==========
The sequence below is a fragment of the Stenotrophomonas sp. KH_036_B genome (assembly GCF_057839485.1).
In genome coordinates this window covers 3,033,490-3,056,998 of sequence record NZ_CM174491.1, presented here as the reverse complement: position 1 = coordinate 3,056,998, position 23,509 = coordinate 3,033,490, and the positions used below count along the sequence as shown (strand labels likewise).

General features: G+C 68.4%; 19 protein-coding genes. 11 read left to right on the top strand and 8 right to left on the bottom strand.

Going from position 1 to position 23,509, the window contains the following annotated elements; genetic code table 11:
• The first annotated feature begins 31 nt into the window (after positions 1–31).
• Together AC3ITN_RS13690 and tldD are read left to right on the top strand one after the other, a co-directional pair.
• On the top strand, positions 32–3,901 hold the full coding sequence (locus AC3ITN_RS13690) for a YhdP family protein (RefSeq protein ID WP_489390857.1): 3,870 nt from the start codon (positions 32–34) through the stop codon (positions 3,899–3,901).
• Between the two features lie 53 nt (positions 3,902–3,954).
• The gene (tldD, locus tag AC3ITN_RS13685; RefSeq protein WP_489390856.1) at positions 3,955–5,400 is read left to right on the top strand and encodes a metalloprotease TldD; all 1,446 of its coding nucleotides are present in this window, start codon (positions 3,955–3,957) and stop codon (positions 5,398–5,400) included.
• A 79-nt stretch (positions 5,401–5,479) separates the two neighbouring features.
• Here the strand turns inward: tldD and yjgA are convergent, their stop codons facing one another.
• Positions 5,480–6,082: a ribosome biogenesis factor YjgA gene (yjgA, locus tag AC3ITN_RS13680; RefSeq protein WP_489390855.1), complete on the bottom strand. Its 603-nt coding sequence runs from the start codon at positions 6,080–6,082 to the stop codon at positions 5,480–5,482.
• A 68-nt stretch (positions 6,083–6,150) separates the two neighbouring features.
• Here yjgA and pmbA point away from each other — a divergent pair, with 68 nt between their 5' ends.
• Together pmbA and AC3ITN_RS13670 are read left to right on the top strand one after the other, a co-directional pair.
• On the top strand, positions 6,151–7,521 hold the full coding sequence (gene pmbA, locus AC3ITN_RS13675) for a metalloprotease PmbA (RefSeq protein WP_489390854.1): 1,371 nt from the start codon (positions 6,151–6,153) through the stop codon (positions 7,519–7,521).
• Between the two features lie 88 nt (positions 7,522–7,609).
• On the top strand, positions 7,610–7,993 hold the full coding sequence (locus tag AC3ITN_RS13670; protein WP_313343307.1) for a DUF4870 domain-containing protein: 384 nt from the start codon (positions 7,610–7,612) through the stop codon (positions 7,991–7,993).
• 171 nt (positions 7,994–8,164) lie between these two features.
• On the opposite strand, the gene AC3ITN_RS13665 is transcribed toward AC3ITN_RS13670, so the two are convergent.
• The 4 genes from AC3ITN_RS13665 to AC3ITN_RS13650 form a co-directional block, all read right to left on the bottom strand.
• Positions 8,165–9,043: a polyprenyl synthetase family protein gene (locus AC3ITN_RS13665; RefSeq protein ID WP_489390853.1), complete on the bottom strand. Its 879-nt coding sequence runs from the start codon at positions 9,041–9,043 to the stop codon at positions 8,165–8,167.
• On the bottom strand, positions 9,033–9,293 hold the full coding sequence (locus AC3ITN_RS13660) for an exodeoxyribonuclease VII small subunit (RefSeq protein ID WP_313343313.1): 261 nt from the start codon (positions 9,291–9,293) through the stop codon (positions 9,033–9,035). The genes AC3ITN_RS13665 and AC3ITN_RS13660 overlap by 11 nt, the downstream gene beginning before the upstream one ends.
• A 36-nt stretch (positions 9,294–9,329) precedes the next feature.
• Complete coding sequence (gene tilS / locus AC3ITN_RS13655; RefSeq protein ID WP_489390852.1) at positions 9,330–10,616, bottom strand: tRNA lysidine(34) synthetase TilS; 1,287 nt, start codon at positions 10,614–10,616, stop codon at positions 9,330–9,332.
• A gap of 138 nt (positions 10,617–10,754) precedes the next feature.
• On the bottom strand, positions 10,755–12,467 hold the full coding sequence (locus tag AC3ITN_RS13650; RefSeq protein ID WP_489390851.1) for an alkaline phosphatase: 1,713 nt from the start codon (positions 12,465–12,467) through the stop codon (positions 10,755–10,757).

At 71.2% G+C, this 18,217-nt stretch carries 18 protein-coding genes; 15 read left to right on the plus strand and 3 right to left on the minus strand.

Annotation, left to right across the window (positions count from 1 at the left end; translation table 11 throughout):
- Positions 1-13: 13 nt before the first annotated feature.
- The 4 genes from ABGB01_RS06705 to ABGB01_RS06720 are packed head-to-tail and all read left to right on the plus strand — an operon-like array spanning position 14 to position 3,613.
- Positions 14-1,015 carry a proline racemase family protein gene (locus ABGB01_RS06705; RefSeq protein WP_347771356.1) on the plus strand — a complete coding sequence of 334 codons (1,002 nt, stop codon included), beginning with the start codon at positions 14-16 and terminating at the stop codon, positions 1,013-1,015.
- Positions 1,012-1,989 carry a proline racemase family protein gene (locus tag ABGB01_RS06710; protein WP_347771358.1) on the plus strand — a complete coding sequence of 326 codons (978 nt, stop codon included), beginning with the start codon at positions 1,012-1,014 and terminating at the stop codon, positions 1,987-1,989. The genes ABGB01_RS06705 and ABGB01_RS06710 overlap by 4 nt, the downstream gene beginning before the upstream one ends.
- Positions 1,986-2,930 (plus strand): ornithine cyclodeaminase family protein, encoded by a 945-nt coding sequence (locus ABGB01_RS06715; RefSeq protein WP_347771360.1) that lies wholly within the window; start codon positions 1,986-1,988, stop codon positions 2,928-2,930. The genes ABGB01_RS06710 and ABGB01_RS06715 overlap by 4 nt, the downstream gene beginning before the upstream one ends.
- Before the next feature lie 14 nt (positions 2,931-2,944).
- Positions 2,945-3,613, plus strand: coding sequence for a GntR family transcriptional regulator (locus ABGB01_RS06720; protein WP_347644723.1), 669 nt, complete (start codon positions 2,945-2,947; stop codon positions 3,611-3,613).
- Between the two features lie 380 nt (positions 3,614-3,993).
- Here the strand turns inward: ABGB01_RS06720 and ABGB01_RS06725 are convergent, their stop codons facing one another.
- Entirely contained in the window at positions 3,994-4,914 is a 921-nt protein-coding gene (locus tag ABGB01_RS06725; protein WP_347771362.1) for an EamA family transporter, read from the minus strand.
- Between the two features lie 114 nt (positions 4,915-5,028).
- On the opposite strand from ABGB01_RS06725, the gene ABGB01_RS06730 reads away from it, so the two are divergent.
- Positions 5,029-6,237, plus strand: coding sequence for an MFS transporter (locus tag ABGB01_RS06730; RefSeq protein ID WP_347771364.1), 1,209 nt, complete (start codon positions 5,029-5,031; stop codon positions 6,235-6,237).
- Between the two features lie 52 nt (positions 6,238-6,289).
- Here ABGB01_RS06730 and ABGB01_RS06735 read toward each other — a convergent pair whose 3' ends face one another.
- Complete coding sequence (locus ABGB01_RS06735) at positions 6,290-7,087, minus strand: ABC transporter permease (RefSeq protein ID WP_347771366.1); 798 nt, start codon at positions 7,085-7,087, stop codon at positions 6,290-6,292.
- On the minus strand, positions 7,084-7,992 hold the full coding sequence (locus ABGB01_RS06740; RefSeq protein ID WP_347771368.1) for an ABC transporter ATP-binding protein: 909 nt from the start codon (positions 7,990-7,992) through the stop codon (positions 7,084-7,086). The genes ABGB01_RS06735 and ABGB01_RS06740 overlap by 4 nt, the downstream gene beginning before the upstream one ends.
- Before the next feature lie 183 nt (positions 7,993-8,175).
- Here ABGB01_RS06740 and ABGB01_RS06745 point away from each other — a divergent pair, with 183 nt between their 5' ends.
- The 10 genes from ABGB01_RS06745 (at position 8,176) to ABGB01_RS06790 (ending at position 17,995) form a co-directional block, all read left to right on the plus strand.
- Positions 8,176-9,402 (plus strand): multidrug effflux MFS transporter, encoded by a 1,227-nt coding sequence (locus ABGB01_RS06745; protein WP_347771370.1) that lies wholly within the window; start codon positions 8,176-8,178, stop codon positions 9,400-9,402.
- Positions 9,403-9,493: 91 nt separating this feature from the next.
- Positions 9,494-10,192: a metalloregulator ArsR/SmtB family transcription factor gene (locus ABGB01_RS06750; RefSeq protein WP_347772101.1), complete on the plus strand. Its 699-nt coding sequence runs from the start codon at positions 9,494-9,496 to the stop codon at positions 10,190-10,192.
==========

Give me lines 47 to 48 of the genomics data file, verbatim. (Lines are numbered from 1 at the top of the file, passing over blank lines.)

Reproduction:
- Before the next feature lie 183 nt (positions 7,993-8,175).
- Here ABGB01_RS06740 and ABGB01_RS06745 point away from each other — a divergent pair, with 183 nt between their 5' ends.